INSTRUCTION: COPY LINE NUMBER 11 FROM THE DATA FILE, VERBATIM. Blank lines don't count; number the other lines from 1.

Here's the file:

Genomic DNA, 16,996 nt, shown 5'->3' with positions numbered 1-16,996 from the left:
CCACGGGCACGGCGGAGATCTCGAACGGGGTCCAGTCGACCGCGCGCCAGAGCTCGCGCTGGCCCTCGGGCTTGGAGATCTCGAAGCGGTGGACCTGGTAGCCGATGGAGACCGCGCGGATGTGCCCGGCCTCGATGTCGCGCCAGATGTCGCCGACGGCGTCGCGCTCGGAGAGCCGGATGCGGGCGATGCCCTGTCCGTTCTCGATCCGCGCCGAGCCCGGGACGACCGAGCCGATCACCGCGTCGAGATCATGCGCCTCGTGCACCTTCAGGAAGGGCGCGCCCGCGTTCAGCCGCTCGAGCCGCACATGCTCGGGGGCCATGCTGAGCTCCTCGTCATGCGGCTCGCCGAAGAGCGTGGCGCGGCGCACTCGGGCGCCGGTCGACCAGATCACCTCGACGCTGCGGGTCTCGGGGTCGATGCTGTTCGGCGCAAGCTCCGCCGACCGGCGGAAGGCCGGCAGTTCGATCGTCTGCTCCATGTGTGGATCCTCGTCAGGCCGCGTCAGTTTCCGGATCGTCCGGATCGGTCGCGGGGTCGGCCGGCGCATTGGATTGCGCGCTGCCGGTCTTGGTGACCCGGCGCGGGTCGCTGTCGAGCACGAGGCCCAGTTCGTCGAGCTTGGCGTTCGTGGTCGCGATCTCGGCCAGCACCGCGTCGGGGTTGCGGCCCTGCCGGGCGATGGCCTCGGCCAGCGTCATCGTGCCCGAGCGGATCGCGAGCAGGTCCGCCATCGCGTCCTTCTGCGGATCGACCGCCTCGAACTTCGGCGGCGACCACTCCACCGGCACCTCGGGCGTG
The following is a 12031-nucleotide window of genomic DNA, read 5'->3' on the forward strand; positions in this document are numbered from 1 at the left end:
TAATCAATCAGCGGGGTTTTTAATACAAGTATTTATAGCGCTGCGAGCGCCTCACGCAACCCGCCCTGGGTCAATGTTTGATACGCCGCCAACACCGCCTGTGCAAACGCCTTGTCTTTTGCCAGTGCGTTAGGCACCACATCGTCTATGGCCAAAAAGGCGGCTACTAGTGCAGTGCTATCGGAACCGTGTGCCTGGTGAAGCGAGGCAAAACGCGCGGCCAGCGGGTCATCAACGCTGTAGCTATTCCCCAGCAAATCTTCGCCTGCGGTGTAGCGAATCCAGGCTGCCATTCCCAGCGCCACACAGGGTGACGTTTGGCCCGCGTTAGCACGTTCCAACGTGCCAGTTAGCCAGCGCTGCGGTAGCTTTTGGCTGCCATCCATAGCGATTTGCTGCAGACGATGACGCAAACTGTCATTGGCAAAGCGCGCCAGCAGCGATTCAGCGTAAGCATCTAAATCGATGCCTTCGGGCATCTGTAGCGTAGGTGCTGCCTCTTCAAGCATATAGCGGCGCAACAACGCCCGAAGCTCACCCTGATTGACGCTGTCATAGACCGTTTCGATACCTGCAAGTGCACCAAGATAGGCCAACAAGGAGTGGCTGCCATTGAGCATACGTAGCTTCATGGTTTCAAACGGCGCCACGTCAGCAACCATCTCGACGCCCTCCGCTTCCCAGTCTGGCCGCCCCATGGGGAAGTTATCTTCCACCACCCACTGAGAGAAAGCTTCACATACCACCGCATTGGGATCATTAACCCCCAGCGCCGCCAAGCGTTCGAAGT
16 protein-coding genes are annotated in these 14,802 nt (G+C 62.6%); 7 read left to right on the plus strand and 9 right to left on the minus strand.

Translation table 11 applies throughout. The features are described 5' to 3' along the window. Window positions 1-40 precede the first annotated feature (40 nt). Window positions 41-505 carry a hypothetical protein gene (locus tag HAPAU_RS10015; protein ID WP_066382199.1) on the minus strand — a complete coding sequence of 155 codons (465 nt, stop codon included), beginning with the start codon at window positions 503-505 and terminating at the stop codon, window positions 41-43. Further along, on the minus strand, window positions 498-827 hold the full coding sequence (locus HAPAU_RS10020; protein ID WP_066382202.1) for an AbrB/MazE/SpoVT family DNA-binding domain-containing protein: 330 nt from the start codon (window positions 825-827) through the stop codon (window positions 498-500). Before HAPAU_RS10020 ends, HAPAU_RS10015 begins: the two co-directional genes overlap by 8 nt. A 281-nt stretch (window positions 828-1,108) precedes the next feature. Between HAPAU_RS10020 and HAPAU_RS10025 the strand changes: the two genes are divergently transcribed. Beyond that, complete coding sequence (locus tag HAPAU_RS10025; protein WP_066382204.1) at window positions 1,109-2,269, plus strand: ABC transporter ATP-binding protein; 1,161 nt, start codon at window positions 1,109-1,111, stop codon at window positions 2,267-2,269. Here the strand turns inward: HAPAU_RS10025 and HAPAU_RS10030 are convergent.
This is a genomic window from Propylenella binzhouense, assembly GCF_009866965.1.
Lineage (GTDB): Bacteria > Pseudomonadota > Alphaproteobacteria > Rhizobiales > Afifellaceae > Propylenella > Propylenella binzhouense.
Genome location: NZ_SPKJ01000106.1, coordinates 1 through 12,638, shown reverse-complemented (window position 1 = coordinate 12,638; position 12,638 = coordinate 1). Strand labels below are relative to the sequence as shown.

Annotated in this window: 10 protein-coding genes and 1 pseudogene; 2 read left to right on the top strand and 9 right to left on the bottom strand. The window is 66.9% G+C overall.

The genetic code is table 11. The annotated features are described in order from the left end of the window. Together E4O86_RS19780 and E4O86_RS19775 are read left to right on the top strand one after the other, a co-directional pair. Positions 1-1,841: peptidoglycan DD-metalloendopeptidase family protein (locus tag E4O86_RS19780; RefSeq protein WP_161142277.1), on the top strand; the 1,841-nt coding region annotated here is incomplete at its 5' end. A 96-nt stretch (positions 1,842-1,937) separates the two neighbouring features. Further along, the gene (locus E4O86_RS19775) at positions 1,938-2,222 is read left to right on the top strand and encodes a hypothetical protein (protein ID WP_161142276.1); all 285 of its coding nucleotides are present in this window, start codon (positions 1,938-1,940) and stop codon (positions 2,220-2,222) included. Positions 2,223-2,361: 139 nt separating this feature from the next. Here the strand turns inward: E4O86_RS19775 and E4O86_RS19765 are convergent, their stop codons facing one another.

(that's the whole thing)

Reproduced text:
The genetic code is table 11. The annotated features are described in order from the left end of the window. Together E4O86_RS19780 and E4O86_RS19775 are read left to right on the top strand one after the other, a co-directional pair. Positions 1-1,841: peptidoglycan DD-metalloendopeptidase family protein (locus tag E4O86_RS19780; RefSeq protein WP_161142277.1), on the top strand; the 1,841-nt coding region annotated here is incomplete at its 5' end. A 96-nt stretch (positions 1,842-1,937) separates the two neighbouring features. Further along, the gene (locus E4O86_RS19775) at positions 1,938-2,222 is read left to right on the top strand and encodes a hypothetical protein (protein ID WP_161142276.1); all 285 of its coding nucleotides are present in this window, start codon (positions 1,938-1,940) and stop codon (positions 2,220-2,222) included. Positions 2,223-2,361: 139 nt separating this feature from the next. Here the strand turns inward: E4O86_RS19775 and E4O86_RS19765 are convergent, their stop codons facing one another.